The first week in the NYC is almost over. Our first 7 days in the NYC was about the making of a «New» New York, the tremendous shift towards making NYC a center of attraction for start-up companies in media, biotech, and software industries.

Before financial crisis, the economy of NYC was based on consulting and banking activities. However, the turmoil on financial markets caused problems in the consulting and banking industries and in turn helped to initiate some reforms to diversify the economics of the city. Michael Bloomberg, the former Mayor of NYC, introduced an idea to create in the city a good infrastructure and facilities to attract investments and support entrepreneurial needs. As a result, co-working spaces, accelerators and incubators were created in order to support innovation and attract young entrepreneurs who are eager to make their own start-up.

From the whole range of company visits, presentations and interacting with entrepreneurs, I especially liked the visit to NYU Leslie ELab. The place is really interesting. NYU Entrepreneurial Institute managed to create an amazing atmosphere of entrepreneurship there. Frank Rimalovski’s presentation was devoted to how NYU helps to do startups.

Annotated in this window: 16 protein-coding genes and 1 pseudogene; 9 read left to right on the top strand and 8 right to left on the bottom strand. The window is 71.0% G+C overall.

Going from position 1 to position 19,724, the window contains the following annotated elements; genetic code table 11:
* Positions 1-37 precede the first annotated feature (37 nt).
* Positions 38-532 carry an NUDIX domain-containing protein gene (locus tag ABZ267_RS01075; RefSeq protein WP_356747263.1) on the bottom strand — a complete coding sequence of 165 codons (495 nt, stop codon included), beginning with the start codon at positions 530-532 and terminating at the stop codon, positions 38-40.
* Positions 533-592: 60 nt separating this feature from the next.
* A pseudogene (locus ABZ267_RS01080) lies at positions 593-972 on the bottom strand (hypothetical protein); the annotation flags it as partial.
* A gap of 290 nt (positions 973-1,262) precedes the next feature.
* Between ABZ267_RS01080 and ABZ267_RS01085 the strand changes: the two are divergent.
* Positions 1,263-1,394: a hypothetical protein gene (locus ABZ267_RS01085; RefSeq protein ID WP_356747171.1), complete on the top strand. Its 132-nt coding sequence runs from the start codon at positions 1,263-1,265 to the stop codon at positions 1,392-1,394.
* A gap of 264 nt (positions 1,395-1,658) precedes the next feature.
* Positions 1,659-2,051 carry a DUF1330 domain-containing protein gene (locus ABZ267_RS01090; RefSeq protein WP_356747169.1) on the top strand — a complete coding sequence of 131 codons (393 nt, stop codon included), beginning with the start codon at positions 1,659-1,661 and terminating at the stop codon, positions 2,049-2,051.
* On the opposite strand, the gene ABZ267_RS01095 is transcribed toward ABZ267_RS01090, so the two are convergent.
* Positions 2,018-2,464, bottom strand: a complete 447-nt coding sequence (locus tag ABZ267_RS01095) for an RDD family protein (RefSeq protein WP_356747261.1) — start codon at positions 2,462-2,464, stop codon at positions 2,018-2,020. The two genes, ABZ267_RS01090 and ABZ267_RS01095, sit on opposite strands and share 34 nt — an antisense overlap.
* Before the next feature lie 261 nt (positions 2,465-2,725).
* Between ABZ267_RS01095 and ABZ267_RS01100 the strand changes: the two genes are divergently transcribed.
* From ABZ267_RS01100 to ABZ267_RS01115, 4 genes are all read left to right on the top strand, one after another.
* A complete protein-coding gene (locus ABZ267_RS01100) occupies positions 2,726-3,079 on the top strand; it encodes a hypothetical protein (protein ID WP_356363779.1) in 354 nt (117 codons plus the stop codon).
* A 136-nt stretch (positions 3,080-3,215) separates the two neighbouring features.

I was surprised to know that Etsy, a company that held an IPO last month and has a market cap around $2B, was created with support from NYU. Frank also provided statistics that 42 percent of startups created products with no market need. It means that more failure happens because of lack of customers than problems with technology or product. Frank mentioned the “toothbrush test”. Larry Page, the co-founder of Google, insists that new products must be so important that people would like to use them at least twice a day. Certainly, it is quite a tough standard, but startups should aspire to reach this threshold.

One of the key ideas of the presentation was that startup companies should talk to customers, and try to figure out their problems. It turns me back to our marketing class, because we learnt that customer is in the center of the marketing model. Therefore, I believe that the quotation that written on staircase in Leslie Elab —  «The best investor in the world is your customer» — is a key to success for many start-ups.


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